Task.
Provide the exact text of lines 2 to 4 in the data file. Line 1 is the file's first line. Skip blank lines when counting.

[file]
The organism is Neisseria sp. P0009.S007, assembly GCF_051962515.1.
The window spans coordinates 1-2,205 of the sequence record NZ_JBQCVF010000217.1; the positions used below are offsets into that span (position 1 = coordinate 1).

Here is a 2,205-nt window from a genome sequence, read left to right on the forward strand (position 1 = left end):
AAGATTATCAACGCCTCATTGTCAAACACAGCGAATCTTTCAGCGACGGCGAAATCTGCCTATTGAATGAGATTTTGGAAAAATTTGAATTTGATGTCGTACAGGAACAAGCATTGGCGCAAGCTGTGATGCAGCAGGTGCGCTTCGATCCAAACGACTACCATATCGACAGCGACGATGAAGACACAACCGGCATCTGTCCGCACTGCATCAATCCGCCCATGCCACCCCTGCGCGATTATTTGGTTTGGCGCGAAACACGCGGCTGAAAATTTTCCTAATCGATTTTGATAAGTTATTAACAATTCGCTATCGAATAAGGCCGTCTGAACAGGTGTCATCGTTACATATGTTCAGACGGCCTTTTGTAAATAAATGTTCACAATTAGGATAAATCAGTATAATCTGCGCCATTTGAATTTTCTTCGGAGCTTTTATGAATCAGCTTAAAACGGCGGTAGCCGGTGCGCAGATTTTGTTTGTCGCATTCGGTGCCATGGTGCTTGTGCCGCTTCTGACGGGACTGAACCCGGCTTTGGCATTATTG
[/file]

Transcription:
The window spans coordinates 1-2,205 of the sequence record NZ_JBQCVF010000217.1; the positions used below are offsets into that span (position 1 = coordinate 1).

Here is a 2,205-nt window from a genome sequence, read left to right on the forward strand (position 1 = left end):
AAGATTATCAACGCCTCATTGTCAAACACAGCGAATCTTTCAGCGACGGCGAAATCTGCCTATTGAATGAGATTTTGGAAAAATTTGAATTTGATGTCGTACAGGAACAAGCATTGGCGCAAGCTGTGATGCAGCAGGTGCGCTTCGATCCAAACGACTACCATATCGACAGCGACGATGAAGACACAACCGGCATCTGTCCGCACTGCATCAATCCGCCCATGCCACCCCTGCGCGATTATTTGGTTTGGCGCGAAACACGCGGCTGAAAATTTTCCTAATCGATTTTGATAAGTTATTAACAATTCGCTATCGAATAAGGCCGTCTGAACAGGTGTCATCGTTACATATGTTCAGACGGCCTTTTGTAAATAAATGTTCACAATTAGGATAAATCAGTATAATCTGCGCCATTTGAATTTTCTTCGGAGCTTTTATGAATCAGCTTAAAACGGCGGTAGCCGGTGCGCAGATTTTGTTTGTCGCATTCGGTGCCATGGTGCTTGTGCCGCTTCTGACGGGACTGAACCCGGCTTTGGCATTATTG